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, jay walking can be understood as a subversion of traffic rules, as it means crossing the street in a non-designated area. The only means of mobility in the “ghetto” envi- ronment of “The Message” is walking. By walking, the performers challenge 164 Poetic Resurrection their own physical, social, geographic, and economic immobilities. Their en- ergetic movement towards the camera can be interpreted as a symbol of re- gaining the power over their very own streets, sidewalks, and corners in the South Bronx. Here, the group functions as representative for an entire

5. Spaces and Identities Marion Colas-Blaise, Sylvie Freyermuth, Sonja Kmec, Gian Maria Tore, Christian Schulz 5.1 INTRODUCTION: GEOGR APHIC DISCOURSES AND TOURISM PR ACTICE While questions of spatial dimension have since long been central topics of (social-) geographic identity research, they have only been approached by human and social sciences in recent years (see Döring/Thielmann 2009; Lossau/Lippuner 2004). In parallel to this interest for the conceptual foundations of geography, also known as ‘spatial turn’, geography, conversely, performed a ‘social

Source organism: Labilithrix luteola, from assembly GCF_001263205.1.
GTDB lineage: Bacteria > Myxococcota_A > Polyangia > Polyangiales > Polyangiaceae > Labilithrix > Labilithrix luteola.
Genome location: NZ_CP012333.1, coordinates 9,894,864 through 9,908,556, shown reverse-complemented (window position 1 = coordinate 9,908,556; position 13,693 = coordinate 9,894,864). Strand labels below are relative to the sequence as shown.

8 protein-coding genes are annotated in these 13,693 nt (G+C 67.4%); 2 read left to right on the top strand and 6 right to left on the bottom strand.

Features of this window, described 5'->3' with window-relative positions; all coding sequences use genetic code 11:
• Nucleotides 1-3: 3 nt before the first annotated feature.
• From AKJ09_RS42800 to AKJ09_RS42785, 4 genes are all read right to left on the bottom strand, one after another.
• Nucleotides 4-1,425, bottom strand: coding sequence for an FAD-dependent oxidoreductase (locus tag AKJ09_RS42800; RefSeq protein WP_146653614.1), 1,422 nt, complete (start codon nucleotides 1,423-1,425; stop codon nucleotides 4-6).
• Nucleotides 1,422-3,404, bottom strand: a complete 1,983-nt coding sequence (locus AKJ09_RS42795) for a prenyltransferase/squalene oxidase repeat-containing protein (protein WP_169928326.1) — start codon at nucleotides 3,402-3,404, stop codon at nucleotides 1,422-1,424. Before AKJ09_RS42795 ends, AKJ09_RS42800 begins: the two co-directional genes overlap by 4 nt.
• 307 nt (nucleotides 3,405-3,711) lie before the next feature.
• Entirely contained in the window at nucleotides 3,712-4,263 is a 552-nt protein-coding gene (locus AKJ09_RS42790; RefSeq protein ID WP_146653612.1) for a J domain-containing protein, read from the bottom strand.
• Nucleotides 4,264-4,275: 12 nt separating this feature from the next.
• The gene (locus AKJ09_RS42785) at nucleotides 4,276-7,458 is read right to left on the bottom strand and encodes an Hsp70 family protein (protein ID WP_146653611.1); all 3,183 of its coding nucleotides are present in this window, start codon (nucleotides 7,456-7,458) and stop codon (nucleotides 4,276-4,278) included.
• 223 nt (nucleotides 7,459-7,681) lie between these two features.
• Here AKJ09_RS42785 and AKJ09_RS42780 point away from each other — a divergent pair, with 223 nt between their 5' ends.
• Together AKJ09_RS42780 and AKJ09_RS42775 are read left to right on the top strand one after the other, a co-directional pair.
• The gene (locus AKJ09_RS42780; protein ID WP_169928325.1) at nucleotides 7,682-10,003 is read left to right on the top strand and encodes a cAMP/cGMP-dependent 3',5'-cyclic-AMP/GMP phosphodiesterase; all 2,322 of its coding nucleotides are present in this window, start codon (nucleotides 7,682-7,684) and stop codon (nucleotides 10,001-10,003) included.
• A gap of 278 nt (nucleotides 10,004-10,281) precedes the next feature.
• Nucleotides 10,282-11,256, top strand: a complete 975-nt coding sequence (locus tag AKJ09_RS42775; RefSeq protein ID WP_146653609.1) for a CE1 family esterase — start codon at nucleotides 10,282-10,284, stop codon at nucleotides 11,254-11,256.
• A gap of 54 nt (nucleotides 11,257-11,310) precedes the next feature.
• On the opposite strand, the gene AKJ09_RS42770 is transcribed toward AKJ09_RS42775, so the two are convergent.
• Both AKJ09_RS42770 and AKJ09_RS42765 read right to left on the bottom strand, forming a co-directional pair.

): Me ta phern der Ge sell schaft. Stu dien zum po li ti schen und so zio lo gi schen Ima gi nä ren. Mün chen: Wil helm Fink. Lu utz, Wolf gang (2007): Vom »Con tai ner raum« zur »ent grenz ten« Welt – Raum- bil der als so zial wis sen schaft li che Leit bil der. Social Geography 2, S. 29–45. On line unter http://www.soc-geogr.net/2/29/2007/sg-2–29–2007.html (14. 7. 2014). ÖF FENT LICH KEIT UND DIS KURS | 317 Mar tin, Emily (1996): The Egg and the sperm. How sci ence has con structed a romance based on ste reo typ i cal male-fe male roles. In: Eve lyn Fox Kel ler

spatial and social transgressions within and in-between the Middle East and the West. It anticipates the inherent epistemological and moral transgressivity of many con- temporary Anglophone Arab representations. As “spatial trajectories,” these repre- sentations can cut across what our ideological maps cut up.335 Allowing its heroes 332 On the link between social geography and the humanities and between spatial transgres- sion and moral transgress, see Tim Cresswell, In Place/Out of Place: Geography, Ideology, and Transgression (Minneapolis